Books by Jeff Comas

Articles by Jeff Comas

A Safety Plan For Parents

I want to warn you that contents of this article may provoke some uncomfortable thoughts. However, if you love your children (and I know you do) I urge you to read on. After all, every parent is concerned about their chi . . .

Nourishing The Soul With Music

“The effect of music on our bodies” has been a topic of scientific studies for a very long time. We all remember listening to our favorite singer or band for extensive hours and how it lifts our mood and cheers us up. Th . . .

Should My Child Major In Music: Part II

Last month we talked about your child pursuing music education in college and/or pursuing a career in music. I mentioned that there are basically three types of formal music education programs: the traditional university . . .

Should My Child Major In Music: Part I

A question I often hear from parents this time of year is- “Should my child major in music, in college?” When I hear this question, it usually means that their child is 17 or 18, college is looming just ahead, and it’s t . . .

Getting The Most Out Of Practice: Part III

Reading music is an activity in three and sometimes four dimensions;

  1. Pitch (highness or lowness of the sound),
  2. Rhythm (when notes are played & how long they last),
  3. Dynamics (the volume of the music played), . . .

Getting The Most Out Of Practice – Chapter Three: Why Read Music? Part I

I believe that learning to read music is an important part of becoming a musician. However, there are those who will point out that many wonderful musicians do not read music. I freely admit this is true, but there are a . . .

Getting The Most Out Of Practice: Part II

I commonly ask music students what they think they need to do to improve their performance of a certain piece of music. The common response is “practice more.” While more practice may be part of the solution, it is defin . . .

Understanding The Developing Teenager

Since 1989 when I became a music educator, I have worked with many hundreds of children and adolescents. While I hold no specialized certification outside of my license as an instructor of the Childbloom Guitar Program, . . .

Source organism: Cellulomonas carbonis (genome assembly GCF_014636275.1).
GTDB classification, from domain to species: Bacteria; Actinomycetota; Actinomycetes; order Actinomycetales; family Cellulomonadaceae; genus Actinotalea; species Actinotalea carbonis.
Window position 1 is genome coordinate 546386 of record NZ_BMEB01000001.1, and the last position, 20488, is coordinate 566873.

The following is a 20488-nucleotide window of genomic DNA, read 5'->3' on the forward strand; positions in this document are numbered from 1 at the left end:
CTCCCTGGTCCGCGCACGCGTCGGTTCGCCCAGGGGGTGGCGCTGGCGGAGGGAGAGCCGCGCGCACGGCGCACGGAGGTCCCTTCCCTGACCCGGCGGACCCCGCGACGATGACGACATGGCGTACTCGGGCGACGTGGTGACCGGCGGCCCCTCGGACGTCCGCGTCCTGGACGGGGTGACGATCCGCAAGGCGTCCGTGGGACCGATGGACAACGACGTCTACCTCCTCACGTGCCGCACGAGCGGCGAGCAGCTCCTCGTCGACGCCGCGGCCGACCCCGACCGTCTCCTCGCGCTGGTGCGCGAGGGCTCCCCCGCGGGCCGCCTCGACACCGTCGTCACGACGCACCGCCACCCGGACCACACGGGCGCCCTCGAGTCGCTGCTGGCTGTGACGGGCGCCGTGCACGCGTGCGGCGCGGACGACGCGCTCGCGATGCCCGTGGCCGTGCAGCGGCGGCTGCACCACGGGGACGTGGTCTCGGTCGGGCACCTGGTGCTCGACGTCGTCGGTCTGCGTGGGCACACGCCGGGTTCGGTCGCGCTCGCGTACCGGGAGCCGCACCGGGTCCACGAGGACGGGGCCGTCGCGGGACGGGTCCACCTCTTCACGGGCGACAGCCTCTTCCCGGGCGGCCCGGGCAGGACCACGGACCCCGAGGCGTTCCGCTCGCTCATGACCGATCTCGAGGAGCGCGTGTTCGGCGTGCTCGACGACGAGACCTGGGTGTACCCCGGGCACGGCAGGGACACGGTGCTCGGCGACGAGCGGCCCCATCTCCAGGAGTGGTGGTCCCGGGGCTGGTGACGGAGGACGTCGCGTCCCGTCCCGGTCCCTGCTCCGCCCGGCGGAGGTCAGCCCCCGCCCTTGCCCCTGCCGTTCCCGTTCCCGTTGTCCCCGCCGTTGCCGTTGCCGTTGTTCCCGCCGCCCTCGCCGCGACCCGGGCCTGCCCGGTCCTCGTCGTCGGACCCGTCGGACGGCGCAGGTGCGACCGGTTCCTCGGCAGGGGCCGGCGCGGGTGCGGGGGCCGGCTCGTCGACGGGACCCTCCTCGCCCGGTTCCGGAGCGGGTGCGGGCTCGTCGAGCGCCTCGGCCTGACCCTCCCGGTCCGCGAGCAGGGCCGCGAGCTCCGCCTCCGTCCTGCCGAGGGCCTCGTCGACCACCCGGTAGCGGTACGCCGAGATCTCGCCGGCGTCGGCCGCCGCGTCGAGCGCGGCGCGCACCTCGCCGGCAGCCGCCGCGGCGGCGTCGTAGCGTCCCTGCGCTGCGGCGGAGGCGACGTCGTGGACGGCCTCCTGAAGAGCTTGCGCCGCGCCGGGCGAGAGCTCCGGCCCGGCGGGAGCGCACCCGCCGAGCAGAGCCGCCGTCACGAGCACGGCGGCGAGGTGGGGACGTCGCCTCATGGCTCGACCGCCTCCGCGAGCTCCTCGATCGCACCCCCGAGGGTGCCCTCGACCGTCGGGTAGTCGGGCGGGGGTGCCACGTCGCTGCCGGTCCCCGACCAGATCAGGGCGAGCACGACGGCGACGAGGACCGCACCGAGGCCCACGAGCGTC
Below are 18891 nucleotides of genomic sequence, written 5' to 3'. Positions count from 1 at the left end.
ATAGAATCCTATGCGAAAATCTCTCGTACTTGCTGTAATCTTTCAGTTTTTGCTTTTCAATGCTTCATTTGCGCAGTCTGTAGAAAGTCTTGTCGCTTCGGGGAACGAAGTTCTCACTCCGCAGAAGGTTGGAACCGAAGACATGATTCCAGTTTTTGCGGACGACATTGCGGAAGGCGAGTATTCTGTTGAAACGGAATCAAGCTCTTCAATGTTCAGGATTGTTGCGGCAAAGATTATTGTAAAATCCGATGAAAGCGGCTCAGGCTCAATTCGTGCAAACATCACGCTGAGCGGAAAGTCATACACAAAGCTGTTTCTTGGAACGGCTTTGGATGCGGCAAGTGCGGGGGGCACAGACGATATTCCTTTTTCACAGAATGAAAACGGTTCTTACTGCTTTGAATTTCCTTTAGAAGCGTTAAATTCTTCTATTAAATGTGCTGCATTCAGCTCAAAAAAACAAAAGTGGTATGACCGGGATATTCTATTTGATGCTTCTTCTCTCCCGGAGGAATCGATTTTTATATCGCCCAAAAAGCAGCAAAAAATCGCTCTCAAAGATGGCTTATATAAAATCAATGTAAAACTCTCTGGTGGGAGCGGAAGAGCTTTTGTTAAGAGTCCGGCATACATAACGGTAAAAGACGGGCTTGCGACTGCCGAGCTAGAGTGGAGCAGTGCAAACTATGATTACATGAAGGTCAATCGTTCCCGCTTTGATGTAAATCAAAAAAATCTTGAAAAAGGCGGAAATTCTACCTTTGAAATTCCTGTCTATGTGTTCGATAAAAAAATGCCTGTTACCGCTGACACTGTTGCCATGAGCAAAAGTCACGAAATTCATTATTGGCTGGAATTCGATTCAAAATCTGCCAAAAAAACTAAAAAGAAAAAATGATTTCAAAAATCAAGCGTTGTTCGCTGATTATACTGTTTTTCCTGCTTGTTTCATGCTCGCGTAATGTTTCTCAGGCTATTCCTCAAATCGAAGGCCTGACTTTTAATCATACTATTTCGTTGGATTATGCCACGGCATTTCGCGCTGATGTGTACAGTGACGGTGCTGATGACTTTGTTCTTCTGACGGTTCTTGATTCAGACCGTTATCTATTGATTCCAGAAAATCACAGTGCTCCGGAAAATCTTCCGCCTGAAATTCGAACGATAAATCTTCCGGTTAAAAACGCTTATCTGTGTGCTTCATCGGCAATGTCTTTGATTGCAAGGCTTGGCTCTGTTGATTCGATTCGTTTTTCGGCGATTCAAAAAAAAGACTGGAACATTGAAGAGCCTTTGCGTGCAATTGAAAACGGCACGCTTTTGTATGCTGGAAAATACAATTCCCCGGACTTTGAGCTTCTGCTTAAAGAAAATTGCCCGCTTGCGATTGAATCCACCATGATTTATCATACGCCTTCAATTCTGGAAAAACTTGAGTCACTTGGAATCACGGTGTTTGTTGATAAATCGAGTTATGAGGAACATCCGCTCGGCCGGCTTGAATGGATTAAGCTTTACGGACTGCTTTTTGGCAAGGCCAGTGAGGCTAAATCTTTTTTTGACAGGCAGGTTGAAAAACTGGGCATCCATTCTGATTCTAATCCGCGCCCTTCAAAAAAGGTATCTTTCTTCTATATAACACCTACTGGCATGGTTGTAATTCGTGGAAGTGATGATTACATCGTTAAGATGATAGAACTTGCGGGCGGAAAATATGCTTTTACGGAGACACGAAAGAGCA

Getting The Most Out of Practice Part One: Let It Be Easy

Most of us have had the experience of hearing/seeing a fantastic musician perform, and thinking that he or she made it look easy. Chances are that it actually was fairly easy for the performer. Why was it easy? Because t . . .

Getting The Most Out Of Practice: Part IV

As I mentioned previously, I believe all people should learn to read music. I have witnessed how learning to read music helps children (and adults) develop their cognitive abilities, improve their understanding of concep . . .

Getting The Most Out Of Practice: Part V

If readers have been playing close attention, you might have noticed that last time I said “Next time we’ll talk dynamics.” Well, it’s that time, but I decided to add the subject of timbre to this article.

Lets again re . . .

Jeff Comas's Bio

Jeffrey R. Comas was born in Atlanta, GA, in 1961, but has spent most of his life in East Tennessee, where he currently resides with his wife Laura. He has two adult children and two grandchildren.

As a youngster, Jeff played piano, and then trumpet, before adopting guitar as his instrument of choice at 13 years of age.  His parents did not actively play music when he was a child, but his mother listened to lots of folk music while his father’s tastes leaned more towards classical styles.